Wireless broadband lets remote council administer infrastructure without wires

Hinchinbrook Shire Council is using wireless broadband to improve its services.

Located in remote north Queensland, Hinchinbrook Shire Council provides a wide range of services to over 12,000 residents, covering an area of 2600 square kilometres - roughly three times the size of Canberra.

The council provides a diverse range of services and facilities to its residents, including maintaining roads, operating the water and sewerage infrastructure, and supporting the State Emergency Services (SES). Owing to the size of the shire and the council’s limited resources, the council needed to ensure the quality of the services provided to its residents, particularly in the shire’s remote areas.

To manage this large geographic area, the council needed to find a remote access solution that could increase productivity and efficiency to improve its service delivery. The council chose the Telstra Next G network as the best solution to meet its specific requirements. Telstra equipped the council’s mobile employees with Next G wireless cards and developed a total managed solution that incorporated the Next G network into the council’s total telecommunications package.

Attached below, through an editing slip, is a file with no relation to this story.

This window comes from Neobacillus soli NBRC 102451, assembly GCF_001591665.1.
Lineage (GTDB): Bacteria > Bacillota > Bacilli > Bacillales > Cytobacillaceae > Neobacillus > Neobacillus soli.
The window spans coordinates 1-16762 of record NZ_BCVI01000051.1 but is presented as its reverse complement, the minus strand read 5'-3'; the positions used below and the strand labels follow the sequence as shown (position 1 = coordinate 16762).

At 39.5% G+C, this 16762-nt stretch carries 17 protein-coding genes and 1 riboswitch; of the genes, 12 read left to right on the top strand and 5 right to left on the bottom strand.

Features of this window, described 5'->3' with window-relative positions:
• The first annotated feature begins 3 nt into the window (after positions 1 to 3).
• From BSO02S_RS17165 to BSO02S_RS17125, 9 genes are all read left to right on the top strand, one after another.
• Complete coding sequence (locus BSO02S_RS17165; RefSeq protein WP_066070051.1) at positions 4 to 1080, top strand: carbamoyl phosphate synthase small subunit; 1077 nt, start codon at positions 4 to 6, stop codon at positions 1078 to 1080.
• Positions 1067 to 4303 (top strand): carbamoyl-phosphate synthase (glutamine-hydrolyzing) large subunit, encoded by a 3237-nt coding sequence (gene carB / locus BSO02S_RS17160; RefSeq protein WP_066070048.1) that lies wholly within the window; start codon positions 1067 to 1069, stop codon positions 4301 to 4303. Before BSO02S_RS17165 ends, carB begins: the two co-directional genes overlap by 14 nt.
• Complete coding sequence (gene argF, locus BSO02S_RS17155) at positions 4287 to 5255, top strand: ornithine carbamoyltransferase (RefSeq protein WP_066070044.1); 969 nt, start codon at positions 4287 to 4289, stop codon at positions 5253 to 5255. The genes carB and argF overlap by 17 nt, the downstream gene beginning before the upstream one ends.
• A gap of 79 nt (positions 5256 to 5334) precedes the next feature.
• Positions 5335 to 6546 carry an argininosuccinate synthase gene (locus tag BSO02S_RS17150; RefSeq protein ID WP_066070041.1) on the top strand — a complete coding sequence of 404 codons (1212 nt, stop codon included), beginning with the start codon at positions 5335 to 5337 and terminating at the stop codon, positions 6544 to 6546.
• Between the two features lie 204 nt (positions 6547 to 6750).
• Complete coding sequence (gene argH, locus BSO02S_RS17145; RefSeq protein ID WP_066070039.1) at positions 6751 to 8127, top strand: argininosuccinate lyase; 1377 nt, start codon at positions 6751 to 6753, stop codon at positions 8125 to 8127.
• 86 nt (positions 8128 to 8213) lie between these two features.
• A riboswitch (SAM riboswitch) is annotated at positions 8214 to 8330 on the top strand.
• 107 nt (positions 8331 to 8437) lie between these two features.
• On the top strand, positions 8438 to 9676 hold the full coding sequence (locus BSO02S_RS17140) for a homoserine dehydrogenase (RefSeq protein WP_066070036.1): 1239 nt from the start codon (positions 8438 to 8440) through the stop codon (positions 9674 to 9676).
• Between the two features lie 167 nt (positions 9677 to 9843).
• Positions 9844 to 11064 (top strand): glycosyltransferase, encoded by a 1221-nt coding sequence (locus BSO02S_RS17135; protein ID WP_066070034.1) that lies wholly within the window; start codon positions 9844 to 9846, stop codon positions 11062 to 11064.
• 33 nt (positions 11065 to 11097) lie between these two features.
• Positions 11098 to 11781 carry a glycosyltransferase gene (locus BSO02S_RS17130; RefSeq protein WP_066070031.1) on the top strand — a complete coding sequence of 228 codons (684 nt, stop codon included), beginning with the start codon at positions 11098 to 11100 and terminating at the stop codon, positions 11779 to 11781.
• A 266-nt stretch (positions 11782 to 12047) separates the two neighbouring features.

The team noticed immediate returns. “I’m on call 24/7 and when I’m out on the road I need to respond to situations as soon as possible,” said Hinchinbrook IT Manager Colin Valinoti.

“Our area supervisors now have ruggedised laptops and Telstra Next G modems, which means that they can act on work requests and job costings on the road without returning to the office. Given the long distances in the shire, this will provide major productivity improvements as council supervisors can reduce the time they spend in the office by 30%.”

Valinoti believes that the key benefit is the ability to use limited resources more efficiently and economically to improve services to the shire, as staff can now perform a range of tasks remotely, such as fixing and monitoring water and sewerage pumps.

“By being able to identify where a pump is failing and go straight back to the site to fix it, this saves 15 hours a week in management and travelling time. Should the council’s UPS’s [uninterruptible power supplies] lose power, I can also shut down servers remotely. This helps to avoid server crashes that can take seven to eight hours to get back to a stable state of production - saving the council over $15,000 during the storm season alone,” he added.

The community has also been able to benefit from the Next G coverage, particularly with the SES and the potential to save lives. Staff can call for an ambulance or the police from the site of an emergency instead of having to drive to an area with good reception, potentially saving a good half hour’s drive each time.

The council is looking to further improve its service abilities through hosted IP telephony, which offers a range of features that can help improve staff productivity.

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